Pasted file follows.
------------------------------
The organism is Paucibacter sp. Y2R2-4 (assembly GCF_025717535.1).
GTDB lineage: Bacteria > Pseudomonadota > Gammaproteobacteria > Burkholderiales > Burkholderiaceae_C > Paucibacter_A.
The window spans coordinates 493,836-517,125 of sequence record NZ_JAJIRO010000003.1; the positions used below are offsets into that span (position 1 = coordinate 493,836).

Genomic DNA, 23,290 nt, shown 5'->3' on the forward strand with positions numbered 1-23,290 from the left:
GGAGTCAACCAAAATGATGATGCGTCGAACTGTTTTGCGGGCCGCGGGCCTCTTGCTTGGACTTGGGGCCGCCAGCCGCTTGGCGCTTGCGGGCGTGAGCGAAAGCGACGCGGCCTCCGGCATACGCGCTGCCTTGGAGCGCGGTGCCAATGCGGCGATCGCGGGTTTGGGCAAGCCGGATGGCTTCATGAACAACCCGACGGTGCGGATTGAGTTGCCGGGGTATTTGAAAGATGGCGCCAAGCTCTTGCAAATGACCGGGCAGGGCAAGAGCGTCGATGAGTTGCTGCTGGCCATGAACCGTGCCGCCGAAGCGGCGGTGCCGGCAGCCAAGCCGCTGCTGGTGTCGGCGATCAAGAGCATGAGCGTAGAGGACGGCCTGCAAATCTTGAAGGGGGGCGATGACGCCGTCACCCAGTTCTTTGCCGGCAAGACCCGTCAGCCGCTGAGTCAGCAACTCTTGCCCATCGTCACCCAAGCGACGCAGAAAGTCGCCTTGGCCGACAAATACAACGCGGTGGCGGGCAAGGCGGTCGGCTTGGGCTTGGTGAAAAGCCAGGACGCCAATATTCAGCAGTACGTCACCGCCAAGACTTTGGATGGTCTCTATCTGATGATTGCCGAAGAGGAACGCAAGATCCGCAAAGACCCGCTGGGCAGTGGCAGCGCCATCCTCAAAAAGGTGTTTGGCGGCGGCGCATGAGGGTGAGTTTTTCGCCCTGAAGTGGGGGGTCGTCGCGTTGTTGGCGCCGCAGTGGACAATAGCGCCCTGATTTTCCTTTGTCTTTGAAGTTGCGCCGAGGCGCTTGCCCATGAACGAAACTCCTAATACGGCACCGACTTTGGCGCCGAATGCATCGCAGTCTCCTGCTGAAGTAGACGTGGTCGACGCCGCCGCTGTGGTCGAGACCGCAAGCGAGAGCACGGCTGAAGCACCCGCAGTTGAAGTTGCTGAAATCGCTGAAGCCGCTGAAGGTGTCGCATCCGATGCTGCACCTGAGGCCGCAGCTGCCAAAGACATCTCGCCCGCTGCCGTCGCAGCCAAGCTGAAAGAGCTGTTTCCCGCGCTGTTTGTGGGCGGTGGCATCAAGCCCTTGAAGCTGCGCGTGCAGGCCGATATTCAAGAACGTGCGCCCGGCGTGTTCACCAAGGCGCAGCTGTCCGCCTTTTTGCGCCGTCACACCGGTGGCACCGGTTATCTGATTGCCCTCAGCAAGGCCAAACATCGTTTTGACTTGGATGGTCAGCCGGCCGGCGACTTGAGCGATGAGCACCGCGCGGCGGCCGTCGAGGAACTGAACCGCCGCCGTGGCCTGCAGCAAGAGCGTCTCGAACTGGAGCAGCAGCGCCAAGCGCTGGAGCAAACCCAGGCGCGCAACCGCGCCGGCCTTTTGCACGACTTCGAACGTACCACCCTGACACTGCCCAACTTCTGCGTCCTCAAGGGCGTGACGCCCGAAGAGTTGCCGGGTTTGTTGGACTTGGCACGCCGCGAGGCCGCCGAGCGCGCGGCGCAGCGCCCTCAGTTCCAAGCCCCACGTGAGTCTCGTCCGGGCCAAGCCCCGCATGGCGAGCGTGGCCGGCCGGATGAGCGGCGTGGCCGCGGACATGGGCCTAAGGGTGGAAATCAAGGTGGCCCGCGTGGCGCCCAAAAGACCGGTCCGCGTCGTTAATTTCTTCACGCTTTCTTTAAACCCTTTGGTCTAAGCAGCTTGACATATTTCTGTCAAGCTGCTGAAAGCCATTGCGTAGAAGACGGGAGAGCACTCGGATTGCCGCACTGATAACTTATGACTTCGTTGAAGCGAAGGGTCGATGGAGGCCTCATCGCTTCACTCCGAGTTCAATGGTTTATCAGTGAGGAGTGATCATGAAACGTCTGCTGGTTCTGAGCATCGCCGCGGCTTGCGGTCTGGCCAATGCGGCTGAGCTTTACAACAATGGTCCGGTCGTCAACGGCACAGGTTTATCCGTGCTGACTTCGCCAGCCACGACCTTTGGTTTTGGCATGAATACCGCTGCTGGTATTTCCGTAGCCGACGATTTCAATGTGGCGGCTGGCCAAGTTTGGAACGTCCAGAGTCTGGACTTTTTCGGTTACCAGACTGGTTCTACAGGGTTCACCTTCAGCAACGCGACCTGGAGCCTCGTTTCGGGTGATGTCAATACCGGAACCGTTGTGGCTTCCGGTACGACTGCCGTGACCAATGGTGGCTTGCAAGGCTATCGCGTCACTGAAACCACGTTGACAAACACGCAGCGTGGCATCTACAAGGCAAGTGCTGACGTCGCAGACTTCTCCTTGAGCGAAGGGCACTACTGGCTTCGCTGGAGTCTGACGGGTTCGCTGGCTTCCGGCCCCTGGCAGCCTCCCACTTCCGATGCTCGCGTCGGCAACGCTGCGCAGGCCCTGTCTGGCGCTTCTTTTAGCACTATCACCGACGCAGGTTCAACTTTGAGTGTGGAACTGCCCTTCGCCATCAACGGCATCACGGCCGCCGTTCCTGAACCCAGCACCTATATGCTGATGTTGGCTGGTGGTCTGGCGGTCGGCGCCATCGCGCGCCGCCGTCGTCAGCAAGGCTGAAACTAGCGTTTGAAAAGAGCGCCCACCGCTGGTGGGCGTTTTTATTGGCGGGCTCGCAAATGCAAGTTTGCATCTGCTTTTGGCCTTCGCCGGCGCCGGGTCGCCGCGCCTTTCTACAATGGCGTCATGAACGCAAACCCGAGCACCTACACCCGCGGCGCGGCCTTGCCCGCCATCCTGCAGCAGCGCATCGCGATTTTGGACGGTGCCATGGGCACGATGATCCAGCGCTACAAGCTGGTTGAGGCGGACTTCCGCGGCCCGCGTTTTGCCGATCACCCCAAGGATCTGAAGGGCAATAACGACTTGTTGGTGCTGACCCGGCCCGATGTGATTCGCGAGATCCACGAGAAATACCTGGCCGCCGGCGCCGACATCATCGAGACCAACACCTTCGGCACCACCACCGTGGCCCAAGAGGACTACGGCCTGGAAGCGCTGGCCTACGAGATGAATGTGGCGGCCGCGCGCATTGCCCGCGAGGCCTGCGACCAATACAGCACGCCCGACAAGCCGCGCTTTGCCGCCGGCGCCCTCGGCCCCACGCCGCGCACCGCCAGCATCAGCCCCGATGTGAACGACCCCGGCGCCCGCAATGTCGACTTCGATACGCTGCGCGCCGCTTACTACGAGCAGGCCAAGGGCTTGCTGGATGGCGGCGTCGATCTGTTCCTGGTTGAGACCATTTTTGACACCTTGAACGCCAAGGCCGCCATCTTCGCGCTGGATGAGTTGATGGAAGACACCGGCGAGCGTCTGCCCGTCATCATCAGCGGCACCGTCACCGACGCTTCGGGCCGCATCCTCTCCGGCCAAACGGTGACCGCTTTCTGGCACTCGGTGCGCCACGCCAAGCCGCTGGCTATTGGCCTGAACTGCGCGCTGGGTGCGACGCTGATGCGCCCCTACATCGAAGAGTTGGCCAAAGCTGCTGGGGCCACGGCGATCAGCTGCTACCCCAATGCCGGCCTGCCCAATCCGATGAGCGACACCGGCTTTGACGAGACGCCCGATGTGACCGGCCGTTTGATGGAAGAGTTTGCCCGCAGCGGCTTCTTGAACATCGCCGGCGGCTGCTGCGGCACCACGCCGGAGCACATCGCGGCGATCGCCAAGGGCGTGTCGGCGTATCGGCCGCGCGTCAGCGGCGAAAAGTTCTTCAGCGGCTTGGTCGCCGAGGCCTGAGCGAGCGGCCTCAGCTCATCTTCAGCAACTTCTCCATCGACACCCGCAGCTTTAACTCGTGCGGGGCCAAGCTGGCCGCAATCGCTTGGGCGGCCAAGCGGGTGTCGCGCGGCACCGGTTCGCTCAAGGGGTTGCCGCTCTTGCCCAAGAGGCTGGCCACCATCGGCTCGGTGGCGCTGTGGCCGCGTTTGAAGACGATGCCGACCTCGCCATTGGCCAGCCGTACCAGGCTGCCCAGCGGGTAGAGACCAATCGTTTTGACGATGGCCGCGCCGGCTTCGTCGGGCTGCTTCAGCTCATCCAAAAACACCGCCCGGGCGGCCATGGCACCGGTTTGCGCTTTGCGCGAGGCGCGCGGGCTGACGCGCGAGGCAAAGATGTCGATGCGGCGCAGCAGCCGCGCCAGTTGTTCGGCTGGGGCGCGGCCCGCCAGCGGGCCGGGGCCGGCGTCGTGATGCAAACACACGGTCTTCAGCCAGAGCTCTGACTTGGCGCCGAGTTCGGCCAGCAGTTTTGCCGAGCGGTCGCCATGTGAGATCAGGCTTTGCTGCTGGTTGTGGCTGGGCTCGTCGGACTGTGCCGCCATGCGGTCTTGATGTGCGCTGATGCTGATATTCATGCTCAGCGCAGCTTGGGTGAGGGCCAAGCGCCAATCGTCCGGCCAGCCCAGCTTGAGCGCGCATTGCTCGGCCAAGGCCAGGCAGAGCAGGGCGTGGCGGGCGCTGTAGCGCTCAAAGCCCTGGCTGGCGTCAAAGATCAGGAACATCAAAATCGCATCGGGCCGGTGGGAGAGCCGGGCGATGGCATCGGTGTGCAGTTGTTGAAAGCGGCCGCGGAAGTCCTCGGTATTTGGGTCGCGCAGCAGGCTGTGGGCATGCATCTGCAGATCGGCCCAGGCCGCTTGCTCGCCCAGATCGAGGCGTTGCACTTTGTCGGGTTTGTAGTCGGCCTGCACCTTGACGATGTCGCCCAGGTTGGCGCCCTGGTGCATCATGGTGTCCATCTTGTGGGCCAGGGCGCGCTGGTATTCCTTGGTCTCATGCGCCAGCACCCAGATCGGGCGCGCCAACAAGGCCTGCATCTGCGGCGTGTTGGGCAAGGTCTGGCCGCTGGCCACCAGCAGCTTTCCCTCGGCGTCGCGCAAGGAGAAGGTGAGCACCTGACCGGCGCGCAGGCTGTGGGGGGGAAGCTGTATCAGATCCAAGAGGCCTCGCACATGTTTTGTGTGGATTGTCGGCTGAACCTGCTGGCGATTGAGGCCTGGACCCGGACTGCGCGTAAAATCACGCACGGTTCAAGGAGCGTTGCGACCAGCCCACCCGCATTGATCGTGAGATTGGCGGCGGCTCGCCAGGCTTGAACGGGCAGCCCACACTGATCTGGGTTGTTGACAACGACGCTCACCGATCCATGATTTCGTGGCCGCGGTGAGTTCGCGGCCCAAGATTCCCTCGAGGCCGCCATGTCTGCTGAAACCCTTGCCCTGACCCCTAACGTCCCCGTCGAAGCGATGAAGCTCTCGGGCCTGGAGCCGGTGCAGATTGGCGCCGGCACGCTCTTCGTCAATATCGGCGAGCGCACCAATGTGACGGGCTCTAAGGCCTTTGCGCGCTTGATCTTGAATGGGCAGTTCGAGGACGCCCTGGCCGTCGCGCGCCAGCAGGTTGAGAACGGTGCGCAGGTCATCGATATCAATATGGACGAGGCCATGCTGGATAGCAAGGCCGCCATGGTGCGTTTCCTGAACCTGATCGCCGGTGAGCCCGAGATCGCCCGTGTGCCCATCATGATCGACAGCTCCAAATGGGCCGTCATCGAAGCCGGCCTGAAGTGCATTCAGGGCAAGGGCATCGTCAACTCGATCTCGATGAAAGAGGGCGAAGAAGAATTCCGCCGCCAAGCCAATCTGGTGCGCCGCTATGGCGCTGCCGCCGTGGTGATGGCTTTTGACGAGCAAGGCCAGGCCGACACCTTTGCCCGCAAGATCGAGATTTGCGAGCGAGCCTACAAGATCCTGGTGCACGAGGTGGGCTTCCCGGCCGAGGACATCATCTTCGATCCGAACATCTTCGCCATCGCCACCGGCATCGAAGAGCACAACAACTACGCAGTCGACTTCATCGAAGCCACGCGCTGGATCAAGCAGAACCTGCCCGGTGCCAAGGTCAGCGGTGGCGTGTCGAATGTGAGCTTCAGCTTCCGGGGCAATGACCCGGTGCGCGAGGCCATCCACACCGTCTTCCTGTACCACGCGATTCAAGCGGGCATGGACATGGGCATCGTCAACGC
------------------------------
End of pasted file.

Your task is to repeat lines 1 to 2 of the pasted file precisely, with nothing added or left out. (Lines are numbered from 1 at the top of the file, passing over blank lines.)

The organism is Paucibacter sp. Y2R2-4 (assembly GCF_025717535.1).
GTDB lineage: Bacteria > Pseudomonadota > Gammaproteobacteria > Burkholderiales > Burkholderiaceae_C > Paucibacter_A.